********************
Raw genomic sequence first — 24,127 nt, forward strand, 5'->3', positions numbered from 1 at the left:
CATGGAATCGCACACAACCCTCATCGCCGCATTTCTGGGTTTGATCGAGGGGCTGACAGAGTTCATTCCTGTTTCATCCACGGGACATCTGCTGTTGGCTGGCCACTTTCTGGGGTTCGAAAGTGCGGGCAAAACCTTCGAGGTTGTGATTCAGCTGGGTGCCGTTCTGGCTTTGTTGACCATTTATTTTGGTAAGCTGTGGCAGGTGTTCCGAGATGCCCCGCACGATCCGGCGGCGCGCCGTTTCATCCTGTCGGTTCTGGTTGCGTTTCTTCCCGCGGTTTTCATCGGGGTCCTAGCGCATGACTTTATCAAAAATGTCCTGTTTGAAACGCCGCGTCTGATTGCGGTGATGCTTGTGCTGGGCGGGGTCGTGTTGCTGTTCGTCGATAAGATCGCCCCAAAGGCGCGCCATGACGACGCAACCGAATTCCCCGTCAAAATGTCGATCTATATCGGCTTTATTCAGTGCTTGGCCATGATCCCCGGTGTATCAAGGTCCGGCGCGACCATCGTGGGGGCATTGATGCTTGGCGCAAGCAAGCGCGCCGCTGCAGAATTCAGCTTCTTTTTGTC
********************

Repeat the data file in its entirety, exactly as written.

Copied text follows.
Raw genomic sequence first — 24,127 nt, forward strand, 5'->3', positions numbered from 1 at the left:
CATGGAATCGCACACAACCCTCATCGCCGCATTTCTGGGTTTGATCGAGGGGCTGACAGAGTTCATTCCTGTTTCATCCACGGGACATCTGCTGTTGGCTGGCCACTTTCTGGGGTTCGAAAGTGCGGGCAAAACCTTCGAGGTTGTGATTCAGCTGGGTGCCGTTCTGGCTTTGTTGACCATTTATTTTGGTAAGCTGTGGCAGGTGTTCCGAGATGCCCCGCACGATCCGGCGGCGCGCCGTTTCATCCTGTCGGTTCTGGTTGCGTTTCTTCCCGCGGTTTTCATCGGGGTCCTAGCGCATGACTTTATCAAAAATGTCCTGTTTGAAACGCCGCGTCTGATTGCGGTGATGCTTGTGCTGGGCGGGGTCGTGTTGCTGTTCGTCGATAAGATCGCCCCAAAGGCGCGCCATGACGACGCAACCGAATTCCCCGTCAAAATGTCGATCTATATCGGCTTTATTCAGTGCTTGGCCATGATCCCCGGTGTATCAAGGTCCGGCGCGACCATCGTGGGGGCATTGATGCTTGGCGCAAGCAAGCGCGCCGCTGCAGAATTCAGCTTCTTTTTGTC